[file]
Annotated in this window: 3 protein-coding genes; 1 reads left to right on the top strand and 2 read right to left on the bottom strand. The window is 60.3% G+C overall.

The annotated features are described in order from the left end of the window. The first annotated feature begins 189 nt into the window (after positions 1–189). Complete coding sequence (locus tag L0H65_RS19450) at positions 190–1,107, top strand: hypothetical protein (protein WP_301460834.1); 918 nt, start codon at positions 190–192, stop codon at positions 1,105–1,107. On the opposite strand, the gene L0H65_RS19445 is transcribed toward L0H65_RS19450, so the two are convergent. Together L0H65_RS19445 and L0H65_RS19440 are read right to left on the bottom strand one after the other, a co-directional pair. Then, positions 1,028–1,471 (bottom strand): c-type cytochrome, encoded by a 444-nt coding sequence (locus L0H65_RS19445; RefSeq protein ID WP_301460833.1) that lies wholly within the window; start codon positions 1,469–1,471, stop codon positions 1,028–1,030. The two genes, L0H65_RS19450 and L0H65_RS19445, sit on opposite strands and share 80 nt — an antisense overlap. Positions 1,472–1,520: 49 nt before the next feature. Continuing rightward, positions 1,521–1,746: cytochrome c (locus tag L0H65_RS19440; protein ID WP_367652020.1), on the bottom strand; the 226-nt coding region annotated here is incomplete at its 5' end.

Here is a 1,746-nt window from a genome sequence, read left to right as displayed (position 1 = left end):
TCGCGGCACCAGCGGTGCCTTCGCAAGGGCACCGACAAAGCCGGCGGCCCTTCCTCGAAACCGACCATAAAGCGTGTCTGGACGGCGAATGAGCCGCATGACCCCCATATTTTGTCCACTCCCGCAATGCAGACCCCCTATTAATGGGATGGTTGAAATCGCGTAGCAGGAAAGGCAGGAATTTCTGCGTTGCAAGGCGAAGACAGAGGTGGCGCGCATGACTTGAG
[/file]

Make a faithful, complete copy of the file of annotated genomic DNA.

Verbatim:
Annotated in this window: 3 protein-coding genes; 1 reads left to right on the top strand and 2 read right to left on the bottom strand. The window is 60.3% G+C overall.

The annotated features are described in order from the left end of the window. The first annotated feature begins 189 nt into the window (after positions 1–189). Complete coding sequence (locus tag L0H65_RS19450) at positions 190–1,107, top strand: hypothetical protein (protein WP_301460834.1); 918 nt, start codon at positions 190–192, stop codon at positions 1,105–1,107. On the opposite strand, the gene L0H65_RS19445 is transcribed toward L0H65_RS19450, so the two are convergent. Together L0H65_RS19445 and L0H65_RS19440 are read right to left on the bottom strand one after the other, a co-directional pair. Then, positions 1,028–1,471 (bottom strand): c-type cytochrome, encoded by a 444-nt coding sequence (locus L0H65_RS19445; RefSeq protein ID WP_301460833.1) that lies wholly within the window; start codon positions 1,469–1,471, stop codon positions 1,028–1,030. The two genes, L0H65_RS19450 and L0H65_RS19445, sit on opposite strands and share 80 nt — an antisense overlap. Positions 1,472–1,520: 49 nt before the next feature. Continuing rightward, positions 1,521–1,746: cytochrome c (locus tag L0H65_RS19440; protein ID WP_367652020.1), on the bottom strand; the 226-nt coding region annotated here is incomplete at its 5' end.

Here is a 1,746-nt window from a genome sequence, read left to right as displayed (position 1 = left end):
TCGCGGCACCAGCGGTGCCTTCGCAAGGGCACCGACAAAGCCGGCGGCCCTTCCTCGAAACCGACCATAAAGCGTGTCTGGACGGCGAATGAGCCGCATGACCCCCATATTTTGTCCACTCCCGCAATGCAGACCCCCTATTAATGGGATGGTTGAAATCGCGTAGCAGGAAAGGCAGGAATTTCTGCGTTGCAAGGCGAAGACAGAGGTGGCGCGCATGACTTGAG